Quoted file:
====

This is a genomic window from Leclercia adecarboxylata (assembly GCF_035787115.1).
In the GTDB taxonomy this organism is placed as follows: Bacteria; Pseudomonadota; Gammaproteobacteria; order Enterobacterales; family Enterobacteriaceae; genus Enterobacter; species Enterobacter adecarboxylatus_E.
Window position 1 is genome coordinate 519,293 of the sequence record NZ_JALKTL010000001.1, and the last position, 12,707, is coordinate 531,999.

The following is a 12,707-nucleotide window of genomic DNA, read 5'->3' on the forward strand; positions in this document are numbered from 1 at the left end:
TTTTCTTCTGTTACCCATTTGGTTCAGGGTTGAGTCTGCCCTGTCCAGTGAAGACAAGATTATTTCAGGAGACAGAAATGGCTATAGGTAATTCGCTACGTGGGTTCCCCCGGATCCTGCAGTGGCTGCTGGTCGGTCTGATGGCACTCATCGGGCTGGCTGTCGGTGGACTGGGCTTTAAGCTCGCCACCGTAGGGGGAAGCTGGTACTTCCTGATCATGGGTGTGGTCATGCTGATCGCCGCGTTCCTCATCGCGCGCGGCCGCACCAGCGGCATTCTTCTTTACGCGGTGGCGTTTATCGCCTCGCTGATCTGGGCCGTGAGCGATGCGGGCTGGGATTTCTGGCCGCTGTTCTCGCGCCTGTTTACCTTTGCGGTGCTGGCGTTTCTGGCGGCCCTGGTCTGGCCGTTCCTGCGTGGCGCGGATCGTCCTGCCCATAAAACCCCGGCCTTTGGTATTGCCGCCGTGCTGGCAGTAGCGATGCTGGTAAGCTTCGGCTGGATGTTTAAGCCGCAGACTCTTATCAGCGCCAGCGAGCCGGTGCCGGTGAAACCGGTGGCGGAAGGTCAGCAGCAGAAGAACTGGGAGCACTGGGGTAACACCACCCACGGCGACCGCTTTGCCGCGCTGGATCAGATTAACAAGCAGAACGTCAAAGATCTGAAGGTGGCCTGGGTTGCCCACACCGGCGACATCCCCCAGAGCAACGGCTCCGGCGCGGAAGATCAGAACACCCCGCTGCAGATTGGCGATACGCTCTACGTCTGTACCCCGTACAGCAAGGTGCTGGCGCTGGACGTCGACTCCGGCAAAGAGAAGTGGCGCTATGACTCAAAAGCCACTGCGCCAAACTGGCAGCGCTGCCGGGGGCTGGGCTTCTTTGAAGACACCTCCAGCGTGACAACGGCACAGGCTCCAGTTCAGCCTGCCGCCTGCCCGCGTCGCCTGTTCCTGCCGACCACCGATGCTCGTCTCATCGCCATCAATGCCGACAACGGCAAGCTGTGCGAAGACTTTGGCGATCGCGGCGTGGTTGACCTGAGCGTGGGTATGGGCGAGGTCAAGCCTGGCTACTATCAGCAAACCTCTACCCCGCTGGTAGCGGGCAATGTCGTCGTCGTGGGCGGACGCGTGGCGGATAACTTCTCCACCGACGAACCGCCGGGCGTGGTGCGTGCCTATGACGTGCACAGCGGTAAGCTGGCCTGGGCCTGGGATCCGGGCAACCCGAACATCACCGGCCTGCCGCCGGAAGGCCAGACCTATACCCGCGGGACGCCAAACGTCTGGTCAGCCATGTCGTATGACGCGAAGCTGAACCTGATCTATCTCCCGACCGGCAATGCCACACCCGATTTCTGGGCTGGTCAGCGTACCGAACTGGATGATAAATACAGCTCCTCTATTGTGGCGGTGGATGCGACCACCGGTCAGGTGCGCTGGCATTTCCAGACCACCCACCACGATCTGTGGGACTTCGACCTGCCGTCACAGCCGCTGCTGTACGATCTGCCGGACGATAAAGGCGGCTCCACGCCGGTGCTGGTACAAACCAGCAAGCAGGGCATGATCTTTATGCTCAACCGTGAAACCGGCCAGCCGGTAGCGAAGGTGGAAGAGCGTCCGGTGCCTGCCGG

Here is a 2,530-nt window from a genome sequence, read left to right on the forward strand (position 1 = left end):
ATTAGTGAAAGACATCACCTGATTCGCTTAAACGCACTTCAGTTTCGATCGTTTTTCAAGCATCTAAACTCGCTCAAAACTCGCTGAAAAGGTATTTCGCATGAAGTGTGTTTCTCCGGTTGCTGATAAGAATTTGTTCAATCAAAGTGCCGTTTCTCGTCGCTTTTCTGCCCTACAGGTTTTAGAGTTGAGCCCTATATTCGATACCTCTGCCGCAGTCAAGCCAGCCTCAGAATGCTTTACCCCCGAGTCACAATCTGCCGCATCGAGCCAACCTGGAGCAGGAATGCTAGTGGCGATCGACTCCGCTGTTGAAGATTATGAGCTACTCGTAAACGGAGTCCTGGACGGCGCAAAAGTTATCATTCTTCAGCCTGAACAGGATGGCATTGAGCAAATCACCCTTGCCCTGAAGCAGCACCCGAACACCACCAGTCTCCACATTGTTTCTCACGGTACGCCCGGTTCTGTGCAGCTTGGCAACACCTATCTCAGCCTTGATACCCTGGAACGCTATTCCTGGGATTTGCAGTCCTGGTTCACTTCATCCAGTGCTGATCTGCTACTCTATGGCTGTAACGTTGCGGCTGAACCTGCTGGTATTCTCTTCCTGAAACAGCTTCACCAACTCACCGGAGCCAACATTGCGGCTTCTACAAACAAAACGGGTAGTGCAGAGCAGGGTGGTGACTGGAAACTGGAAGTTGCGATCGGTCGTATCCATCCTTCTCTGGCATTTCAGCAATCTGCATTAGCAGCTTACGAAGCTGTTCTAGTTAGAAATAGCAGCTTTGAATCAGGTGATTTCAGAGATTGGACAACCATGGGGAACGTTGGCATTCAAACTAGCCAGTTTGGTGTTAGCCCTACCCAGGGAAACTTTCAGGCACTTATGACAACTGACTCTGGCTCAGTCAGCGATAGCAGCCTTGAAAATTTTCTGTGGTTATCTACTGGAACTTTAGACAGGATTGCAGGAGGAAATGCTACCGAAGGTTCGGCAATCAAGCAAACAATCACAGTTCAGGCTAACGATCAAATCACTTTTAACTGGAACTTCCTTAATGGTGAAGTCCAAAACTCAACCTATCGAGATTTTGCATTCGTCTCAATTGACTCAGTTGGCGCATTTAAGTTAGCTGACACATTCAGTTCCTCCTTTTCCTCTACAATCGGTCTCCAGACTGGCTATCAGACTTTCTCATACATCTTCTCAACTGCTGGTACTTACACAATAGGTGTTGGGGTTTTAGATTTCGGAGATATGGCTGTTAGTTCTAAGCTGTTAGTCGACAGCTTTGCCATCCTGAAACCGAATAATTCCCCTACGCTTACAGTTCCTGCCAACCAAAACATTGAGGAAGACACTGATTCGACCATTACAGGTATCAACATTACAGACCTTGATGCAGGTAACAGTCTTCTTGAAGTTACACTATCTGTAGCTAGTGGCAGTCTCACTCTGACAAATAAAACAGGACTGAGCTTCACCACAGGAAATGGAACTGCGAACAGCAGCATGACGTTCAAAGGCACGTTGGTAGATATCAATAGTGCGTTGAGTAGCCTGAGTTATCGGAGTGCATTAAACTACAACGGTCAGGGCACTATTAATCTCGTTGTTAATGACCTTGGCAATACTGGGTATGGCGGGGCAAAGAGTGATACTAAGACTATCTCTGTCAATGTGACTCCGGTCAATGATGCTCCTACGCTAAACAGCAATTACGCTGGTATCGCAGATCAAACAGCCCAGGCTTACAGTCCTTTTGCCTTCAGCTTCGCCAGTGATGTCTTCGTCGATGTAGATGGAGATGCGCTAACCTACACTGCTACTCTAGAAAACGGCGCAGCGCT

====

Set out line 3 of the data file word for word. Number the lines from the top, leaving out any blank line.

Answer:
Window position 1 is genome coordinate 519,293 of the sequence record NZ_JALKTL010000001.1, and the last position, 12,707, is coordinate 531,999.